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Lignin isolated from primary walls of hybrid aspen cell cultures indicates significant differences in lignin structure between primary and secondary cell wall
KTH, School of Chemical Science and Engineering (CHE), Fibre and Polymer Technology.
KTH, School of Biotechnology (BIO), Biochemistry.ORCID iD: 0000-0002-5368-4296
KTH, School of Biotechnology (BIO), Biochemistry.
KTH, School of Chemical Science and Engineering (CHE), Fibre and Polymer Technology.
2005 (English)In: Plant physiology and biochemistry (Paris), ISSN 0981-9428, E-ISSN 1873-2690, Vol. 43, no 8, 777-785 p.Article in journal (Refereed) Published
Abstract [en]

Hybrid aspen (Populus tremula x tremuloides) cell cultures were grown for 7, 14 and 21 days. The cell cultures formed primary cell walls but no secondary cell wall according to carbohydrate analysis and microscopic characterization. The primary walls were lignified, increasingly with age, according to Klason lignin analysis. Presence of lignin in the primary walls, with a higher content in 21-day old cells than in 7-day old cells, was further Supported by phloroglucinol/HCI reagent test and confocal microscopy after both immunolocalization and staining with acriflavin. Both laccase and peroxidase activity were found in the cultures and the activity increased during lignin formation. The lignin from the cell culture material was compared to lignin from mature aspen wood, where most of the lignin originates in the secondary cell wall, and which served as our secondary cell wall control. Lignin from the cell walls was isolated and characterized by thioacidolysis followed by gas chromatography and mass spectrometry. The lignin in the cell cultures differed from lignin of mature aspen wood in that it consisted exclusively of guaiacyl units, and had a more condensed structure. Five lignin structures were identified by mass spectrometry in the cell suspension cultures. The results indicate that the hybrid aspen cell culture used in this investigation may be a convenient experimental system for studies of primary cell wall lignin.

Place, publisher, year, edition, pages
2005. Vol. 43, no 8, 777-785 p.
Keyword [en]
primary cell wall lignin hybrid aspen cell culture
National Category
Chemical Sciences
Identifiers
URN: urn:nbn:se:kth:diva-24606DOI: 10.1016/j.plaphy.2005.07.007ISI: 000233144100006Scopus ID: 2-s2.0-26844492086OAI: oai:DiVA.org:kth-24606DiVA: diva2:352233
Note
QC 20100920Available from: 2010-09-20 Created: 2010-09-20 Last updated: 2017-12-12Bibliographically approved
In thesis
1. Composition of lignin in outer cell-wall layers
Open this publication in new window or tab >>Composition of lignin in outer cell-wall layers
2006 (English)Doctoral thesis, comprehensive summary (Other scientific)
Abstract [en]

The composition of lignin in the outer cell-wall layers of spruce and poplar has been studied and the data obtained have been compared with those of the mature reference wood in which the secondary cell wall predominates. Materials with exclusively or predominantly outer cell-wall layers were examined. Accurate data relating to the lignin monomer composition and the number of β-O-4´ bonds were obtained from pure middle lamella/primary cell wall lignin. Firstly, a 10 000 year old white spruce material, with most of the secondary cell wall missing, was studied. The aged lignin was composed of guaiacyl units only, and was slightly more condensed but otherwise similar to the reference lignin.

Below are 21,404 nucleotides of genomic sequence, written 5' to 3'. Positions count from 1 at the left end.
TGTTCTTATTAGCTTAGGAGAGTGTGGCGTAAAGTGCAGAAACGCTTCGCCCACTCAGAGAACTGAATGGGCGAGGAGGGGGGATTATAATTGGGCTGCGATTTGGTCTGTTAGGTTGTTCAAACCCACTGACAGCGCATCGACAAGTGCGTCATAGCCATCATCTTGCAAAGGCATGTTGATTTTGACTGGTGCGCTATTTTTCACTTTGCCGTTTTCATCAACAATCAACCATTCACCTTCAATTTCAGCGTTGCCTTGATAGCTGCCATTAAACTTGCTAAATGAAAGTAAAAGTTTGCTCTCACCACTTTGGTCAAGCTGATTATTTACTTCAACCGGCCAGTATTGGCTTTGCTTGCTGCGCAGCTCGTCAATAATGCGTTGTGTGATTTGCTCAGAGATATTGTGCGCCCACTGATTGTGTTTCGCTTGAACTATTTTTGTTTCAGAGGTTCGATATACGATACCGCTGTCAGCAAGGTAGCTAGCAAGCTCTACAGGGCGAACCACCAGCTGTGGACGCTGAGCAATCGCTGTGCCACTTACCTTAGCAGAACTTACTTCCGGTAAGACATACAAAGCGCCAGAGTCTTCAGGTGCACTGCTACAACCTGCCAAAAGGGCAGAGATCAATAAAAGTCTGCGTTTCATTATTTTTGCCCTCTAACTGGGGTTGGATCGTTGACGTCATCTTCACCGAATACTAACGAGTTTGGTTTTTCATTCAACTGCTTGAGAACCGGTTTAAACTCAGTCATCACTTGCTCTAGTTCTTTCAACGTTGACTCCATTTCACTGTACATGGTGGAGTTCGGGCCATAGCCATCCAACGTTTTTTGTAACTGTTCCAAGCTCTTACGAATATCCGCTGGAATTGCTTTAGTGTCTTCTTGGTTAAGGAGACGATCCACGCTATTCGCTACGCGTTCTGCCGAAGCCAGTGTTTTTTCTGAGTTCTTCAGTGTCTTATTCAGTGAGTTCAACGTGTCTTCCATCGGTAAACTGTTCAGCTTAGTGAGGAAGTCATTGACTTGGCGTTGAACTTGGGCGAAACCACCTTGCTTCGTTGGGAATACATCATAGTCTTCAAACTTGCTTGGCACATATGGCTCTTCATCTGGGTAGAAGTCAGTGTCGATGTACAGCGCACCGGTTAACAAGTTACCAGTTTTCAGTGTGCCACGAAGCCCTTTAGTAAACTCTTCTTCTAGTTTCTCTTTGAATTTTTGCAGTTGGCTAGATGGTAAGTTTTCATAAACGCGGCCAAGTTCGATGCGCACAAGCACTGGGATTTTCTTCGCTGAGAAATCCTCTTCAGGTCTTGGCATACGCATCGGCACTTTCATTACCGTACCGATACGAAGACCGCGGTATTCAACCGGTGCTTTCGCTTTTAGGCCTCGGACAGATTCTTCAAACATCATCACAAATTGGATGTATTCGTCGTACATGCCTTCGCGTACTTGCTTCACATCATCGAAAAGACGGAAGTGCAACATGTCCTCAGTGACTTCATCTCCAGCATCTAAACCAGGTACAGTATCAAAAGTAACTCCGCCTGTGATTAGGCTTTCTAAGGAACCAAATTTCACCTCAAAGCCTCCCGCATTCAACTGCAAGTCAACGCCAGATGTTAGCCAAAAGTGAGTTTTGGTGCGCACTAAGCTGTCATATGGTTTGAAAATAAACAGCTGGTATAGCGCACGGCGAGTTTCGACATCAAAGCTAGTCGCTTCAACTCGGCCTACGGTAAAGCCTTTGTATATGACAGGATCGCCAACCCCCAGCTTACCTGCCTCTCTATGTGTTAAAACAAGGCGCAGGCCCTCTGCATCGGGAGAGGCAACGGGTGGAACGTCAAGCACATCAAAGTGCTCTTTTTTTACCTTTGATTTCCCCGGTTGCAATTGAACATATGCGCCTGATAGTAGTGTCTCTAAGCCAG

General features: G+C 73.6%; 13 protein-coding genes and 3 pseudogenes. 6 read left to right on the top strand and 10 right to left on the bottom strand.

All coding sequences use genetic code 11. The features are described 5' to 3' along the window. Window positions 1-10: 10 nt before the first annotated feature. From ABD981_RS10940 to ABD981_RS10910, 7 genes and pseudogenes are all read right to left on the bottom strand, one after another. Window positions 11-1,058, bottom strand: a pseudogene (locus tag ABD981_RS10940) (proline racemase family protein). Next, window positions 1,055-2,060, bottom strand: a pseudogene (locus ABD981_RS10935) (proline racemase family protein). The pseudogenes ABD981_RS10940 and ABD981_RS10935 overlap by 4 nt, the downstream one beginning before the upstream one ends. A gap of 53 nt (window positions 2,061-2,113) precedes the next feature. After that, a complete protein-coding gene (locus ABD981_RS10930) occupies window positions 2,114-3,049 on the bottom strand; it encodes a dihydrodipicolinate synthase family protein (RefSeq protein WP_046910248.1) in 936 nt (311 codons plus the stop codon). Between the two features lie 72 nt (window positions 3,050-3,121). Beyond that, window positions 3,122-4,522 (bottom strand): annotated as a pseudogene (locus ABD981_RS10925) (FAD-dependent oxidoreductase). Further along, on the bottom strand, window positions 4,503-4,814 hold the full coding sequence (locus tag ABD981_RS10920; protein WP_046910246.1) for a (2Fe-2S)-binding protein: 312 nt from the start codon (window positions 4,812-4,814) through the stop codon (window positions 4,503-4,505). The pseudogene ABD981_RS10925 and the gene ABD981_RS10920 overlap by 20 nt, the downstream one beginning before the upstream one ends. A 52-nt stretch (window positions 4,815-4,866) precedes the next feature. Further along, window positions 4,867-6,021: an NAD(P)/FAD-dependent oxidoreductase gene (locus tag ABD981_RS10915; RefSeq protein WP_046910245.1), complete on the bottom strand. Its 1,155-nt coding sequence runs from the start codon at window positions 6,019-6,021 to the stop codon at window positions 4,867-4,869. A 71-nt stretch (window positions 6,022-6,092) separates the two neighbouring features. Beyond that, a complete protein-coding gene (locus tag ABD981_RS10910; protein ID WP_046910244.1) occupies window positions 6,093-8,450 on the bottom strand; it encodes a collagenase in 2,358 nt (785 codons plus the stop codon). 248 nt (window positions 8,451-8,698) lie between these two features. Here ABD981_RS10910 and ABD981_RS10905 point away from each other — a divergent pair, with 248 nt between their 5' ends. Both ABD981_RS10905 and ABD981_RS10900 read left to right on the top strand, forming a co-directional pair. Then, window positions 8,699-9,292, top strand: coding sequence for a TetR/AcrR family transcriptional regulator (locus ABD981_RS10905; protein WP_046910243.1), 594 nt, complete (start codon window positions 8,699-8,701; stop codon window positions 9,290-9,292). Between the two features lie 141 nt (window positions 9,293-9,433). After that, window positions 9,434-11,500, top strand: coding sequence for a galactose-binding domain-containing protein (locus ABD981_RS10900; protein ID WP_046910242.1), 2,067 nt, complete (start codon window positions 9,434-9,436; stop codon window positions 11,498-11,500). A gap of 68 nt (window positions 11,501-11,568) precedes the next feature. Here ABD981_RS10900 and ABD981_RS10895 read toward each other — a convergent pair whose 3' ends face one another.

Secondly, the developing xylem of a Norway spruce clone was analyzed during a growth season. In spring and early summer, growth is very rapid and the intention was to sample tissues in which the secondary cell-wall layers had not yet lignified, but where the outer layers at least had started to lignify. Microscopy, Klason lignin and carbohydrate analyses showed that the lignin in the developing xylem of samples from mid-June was located exclusively in the middle lamella. The lignin was more condensed, was composed of guaiacyl units only and contained more end-groups than the reference Norway spruce wood.

Thirdly, the cambial tissues of a Balsam poplar clone were surveyed during a growth season. Both the phloem side and the xylem side of the cambial region were examined. The Klason lignin content and carbohydrate monomer distribution showed that in June and August the tissues on the phloem side contained material with mainly middle lamella/primary walls. In June, the xylem side in the cambial region contained mainly middle lamella/primary walls, and in August the secondary cell wall carbohydrates were being deposited. Both tissues contained lignin that was more condensed and had more end-groups than the reference lignin. In mid-June, the developing xylem had a ratio of syringyl to guaiacyl units of 0.6, whereas the ratio for the reference wood was 1.3.

In the final study, lignin from the primary cell walls from a hybrid aspen cell suspension culture was investigated. The lignin contained only guaiacyl units which were more condensed than those observed in the reference poplar wood.

Place, publisher, year, edition, pages
Stockholm: KTH, 2006. 53 p.
Series
TRITA-FPT-Report, ISSN 1652-2443 ; 2006:16
Keyword
Lignin, thioacidolysis, primary wall, middle lamella, Populus balsamifera, Populus tremula L. x P. tremuloides Michx., Picea abies, Picea glauca
National Category
Paper, Pulp and Fiber Technology
Identifiers
urn:nbn:se:kth:diva-4036 (URN)
Public defence
2006-06-15, Sal F3, Lindstedtsvägen 26, Stockholm, 14:00
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Supervisors
Note

QC 20100920

Available from: 2006-06-02 Created: 2006-06-02 Last updated: 2016-12-21Bibliographically approved

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